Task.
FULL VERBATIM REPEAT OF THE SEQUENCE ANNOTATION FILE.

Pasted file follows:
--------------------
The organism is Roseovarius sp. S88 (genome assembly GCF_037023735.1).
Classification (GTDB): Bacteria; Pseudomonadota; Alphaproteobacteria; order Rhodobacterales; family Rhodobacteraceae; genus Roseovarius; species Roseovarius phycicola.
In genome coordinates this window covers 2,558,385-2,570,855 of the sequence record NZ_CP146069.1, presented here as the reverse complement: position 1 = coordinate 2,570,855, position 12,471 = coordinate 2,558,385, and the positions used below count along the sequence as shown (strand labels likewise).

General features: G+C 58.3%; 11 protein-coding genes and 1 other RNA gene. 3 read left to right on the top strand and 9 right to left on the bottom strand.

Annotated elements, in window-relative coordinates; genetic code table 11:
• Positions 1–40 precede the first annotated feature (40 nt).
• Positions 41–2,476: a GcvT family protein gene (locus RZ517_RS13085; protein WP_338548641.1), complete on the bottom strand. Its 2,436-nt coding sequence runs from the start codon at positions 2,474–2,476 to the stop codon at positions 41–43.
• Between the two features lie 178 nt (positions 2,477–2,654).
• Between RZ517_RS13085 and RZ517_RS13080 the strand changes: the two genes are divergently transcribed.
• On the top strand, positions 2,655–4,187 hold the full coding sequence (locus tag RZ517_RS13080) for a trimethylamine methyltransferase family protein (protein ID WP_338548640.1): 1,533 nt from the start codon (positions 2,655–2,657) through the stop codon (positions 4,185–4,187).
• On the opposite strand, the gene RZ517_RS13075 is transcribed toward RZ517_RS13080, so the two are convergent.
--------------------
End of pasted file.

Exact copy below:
The organism is Roseovarius sp. S88 (genome assembly GCF_037023735.1).
Classification (GTDB): Bacteria; Pseudomonadota; Alphaproteobacteria; order Rhodobacterales; family Rhodobacteraceae; genus Roseovarius; species Roseovarius phycicola.
In genome coordinates this window covers 2,558,385-2,570,855 of the sequence record NZ_CP146069.1, presented here as the reverse complement: position 1 = coordinate 2,570,855, position 12,471 = coordinate 2,558,385, and the positions used below count along the sequence as shown (strand labels likewise).

General features: G+C 58.3%; 11 protein-coding genes and 1 other RNA gene. 3 read left to right on the top strand and 9 right to left on the bottom strand.

Annotated elements, in window-relative coordinates; genetic code table 11:
• Positions 1–40 precede the first annotated feature (40 nt).
• Positions 41–2,476: a GcvT family protein gene (locus RZ517_RS13085; protein WP_338548641.1), complete on the bottom strand. Its 2,436-nt coding sequence runs from the start codon at positions 2,474–2,476 to the stop codon at positions 41–43.
• Between the two features lie 178 nt (positions 2,477–2,654).
• Between RZ517_RS13085 and RZ517_RS13080 the strand changes: the two genes are divergently transcribed.
• On the top strand, positions 2,655–4,187 hold the full coding sequence (locus tag RZ517_RS13080) for a trimethylamine methyltransferase family protein (protein ID WP_338548640.1): 1,533 nt from the start codon (positions 2,655–2,657) through the stop codon (positions 4,185–4,187).
• On the opposite strand, the gene RZ517_RS13075 is transcribed toward RZ517_RS13080, so the two are convergent.